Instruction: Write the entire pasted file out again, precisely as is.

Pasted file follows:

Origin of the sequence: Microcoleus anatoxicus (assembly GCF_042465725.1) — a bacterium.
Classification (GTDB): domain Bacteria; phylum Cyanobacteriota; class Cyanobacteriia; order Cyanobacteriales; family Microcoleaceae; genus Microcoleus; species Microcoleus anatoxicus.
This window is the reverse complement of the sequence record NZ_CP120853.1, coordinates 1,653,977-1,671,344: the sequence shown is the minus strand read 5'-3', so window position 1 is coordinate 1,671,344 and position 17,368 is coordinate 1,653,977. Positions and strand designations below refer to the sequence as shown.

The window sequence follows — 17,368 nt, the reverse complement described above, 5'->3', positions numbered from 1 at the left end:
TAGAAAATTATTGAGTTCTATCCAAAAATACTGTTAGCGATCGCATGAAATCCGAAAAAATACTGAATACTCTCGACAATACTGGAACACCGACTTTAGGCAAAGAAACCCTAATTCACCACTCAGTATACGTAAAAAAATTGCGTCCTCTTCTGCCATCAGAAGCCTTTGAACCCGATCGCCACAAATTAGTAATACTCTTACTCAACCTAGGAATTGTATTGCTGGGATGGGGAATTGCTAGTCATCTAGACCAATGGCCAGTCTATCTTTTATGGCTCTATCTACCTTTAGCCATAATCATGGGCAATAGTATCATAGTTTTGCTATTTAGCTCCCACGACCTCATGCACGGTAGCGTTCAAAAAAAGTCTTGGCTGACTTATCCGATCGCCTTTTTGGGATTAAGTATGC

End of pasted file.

Origin of the sequence: Microcoleus anatoxicus (assembly GCF_042465725.1) — a bacterium.
Classification (GTDB): domain Bacteria; phylum Cyanobacteriota; class Cyanobacteriia; order Cyanobacteriales; family Microcoleaceae; genus Microcoleus; species Microcoleus anatoxicus.
This window is the reverse complement of the sequence record NZ_CP120853.1, coordinates 1,653,977-1,671,344: the sequence shown is the minus strand read 5'-3', so window position 1 is coordinate 1,671,344 and position 17,368 is coordinate 1,653,977. Positions and strand designations below refer to the sequence as shown.

The window sequence follows — 17,368 nt, the reverse complement described above, 5'->3', positions numbered from 1 at the left end:
TAGAAAATTATTGAGTTCTATCCAAAAATACTGTTAGCGATCGCATGAAATCCGAAAAAATACTGAATACTCTCGACAATACTGGAACACCGACTTTAGGCAAAGAAACCCTAATTCACCACTCAGTATACGTAAAAAAATTGCGTCCTCTTCTGCCATCAGAAGCCTTTGAACCCGATCGCCACAAATTAGTAATACTCTTACTCAACCTAGGAATTGTATTGCTGGGATGGGGAATTGCTAGTCATCTAGACCAATGGCCAGTCTATCTTTTATGGCTCTATCTACCTTTAGCCATAATCATGGGCAATAGTATCATAGTTTTGCTATTTAGCTCCCACGACCTCATGCACGGTAGCGTTCAAAAAAAGTCTTGGCTGACTTATCCGATCGCCTTTTTGGGATTAAGTATGC